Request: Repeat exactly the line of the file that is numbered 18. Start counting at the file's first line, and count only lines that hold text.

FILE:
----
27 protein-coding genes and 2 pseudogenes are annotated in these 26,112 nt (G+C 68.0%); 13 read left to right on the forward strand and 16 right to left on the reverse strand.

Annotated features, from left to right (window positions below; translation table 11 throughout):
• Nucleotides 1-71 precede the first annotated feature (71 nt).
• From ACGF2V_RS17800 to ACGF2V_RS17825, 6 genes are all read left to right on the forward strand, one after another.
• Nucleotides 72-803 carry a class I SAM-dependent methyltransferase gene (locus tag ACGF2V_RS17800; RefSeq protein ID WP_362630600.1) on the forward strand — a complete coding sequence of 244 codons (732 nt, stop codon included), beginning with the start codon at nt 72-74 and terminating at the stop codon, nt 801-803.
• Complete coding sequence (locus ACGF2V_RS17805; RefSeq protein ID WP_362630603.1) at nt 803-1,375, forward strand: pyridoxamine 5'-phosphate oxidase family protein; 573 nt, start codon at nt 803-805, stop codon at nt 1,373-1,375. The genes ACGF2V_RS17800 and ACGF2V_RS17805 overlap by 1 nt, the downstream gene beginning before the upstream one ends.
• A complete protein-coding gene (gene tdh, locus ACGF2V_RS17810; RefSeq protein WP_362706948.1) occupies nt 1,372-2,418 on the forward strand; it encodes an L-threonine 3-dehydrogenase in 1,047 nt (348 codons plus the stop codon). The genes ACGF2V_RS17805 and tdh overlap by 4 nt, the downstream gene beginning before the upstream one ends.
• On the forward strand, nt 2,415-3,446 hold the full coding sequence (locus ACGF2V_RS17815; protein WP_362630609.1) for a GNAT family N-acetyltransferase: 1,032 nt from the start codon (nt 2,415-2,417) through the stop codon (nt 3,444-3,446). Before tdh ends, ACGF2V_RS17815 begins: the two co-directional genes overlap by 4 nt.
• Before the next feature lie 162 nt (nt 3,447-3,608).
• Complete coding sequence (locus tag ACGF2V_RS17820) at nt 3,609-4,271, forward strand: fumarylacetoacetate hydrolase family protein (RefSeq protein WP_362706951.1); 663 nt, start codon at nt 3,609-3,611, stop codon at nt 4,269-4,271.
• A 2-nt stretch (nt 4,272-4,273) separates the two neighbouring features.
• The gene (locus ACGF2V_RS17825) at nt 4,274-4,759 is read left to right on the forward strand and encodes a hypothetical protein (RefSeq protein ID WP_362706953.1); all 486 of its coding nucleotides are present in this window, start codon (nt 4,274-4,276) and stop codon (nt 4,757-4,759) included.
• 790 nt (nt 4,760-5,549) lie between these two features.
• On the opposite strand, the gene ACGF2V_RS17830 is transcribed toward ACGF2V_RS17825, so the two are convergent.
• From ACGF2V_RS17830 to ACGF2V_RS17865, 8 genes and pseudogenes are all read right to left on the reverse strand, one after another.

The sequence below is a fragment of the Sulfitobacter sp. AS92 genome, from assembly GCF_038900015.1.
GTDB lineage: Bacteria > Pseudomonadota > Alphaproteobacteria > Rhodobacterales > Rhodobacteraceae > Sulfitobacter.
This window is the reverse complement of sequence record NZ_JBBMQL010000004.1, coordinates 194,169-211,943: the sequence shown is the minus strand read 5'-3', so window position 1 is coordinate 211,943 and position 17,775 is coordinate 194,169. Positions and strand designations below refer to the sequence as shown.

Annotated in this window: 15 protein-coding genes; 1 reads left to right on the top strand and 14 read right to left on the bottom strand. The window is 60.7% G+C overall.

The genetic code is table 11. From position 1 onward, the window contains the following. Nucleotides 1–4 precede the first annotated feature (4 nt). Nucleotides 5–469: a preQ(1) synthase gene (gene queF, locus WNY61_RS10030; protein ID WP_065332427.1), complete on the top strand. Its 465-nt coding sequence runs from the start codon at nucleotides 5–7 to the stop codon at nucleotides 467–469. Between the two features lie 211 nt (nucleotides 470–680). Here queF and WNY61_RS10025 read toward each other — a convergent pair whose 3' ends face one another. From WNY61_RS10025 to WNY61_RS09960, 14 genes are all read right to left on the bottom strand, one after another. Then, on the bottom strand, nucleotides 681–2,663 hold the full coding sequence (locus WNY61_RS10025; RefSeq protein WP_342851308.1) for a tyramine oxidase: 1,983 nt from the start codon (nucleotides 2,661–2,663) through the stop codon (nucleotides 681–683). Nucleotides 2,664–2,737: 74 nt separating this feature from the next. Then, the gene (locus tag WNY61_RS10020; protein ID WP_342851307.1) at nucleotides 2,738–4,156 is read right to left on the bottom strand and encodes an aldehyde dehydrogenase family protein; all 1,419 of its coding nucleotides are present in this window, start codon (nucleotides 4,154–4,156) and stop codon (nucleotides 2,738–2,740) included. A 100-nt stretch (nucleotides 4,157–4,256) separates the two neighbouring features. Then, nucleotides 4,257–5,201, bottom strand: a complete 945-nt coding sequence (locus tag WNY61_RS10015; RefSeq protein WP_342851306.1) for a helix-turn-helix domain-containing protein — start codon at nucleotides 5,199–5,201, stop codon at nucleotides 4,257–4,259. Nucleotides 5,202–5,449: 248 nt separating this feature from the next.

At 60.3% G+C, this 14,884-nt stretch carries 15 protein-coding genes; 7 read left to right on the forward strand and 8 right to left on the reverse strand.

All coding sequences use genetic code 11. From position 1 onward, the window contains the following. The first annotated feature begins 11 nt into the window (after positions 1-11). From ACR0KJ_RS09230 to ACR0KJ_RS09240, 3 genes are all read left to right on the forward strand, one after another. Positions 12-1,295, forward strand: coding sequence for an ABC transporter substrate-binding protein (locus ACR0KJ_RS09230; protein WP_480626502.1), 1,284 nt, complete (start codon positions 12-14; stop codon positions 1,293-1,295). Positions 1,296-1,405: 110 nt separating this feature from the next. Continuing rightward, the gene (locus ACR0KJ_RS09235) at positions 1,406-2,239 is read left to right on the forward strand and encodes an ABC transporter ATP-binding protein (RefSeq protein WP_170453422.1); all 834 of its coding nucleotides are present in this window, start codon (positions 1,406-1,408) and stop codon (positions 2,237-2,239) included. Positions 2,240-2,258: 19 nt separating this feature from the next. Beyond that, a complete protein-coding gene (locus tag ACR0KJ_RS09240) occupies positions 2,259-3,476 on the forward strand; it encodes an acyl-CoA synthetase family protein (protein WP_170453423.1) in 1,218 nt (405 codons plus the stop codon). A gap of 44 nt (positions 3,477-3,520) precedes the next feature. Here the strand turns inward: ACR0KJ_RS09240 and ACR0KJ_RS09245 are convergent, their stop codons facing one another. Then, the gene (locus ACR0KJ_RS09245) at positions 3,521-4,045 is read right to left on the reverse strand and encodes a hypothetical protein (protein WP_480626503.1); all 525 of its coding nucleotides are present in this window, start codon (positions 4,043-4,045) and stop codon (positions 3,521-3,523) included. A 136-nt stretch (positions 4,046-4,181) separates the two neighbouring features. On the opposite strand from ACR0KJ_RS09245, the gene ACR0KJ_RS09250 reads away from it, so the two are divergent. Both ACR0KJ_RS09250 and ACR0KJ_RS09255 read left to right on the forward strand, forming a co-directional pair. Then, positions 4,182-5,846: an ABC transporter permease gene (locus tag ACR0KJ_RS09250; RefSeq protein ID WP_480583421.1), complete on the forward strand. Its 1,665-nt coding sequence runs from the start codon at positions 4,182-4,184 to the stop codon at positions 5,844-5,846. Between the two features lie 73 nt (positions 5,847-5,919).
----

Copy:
This window is the reverse complement of sequence record NZ_JBBMQL010000004.1, coordinates 194,169-211,943: the sequence shown is the minus strand read 5'-3', so window position 1 is coordinate 211,943 and position 17,775 is coordinate 194,169. Positions and strand designations below refer to the sequence as shown.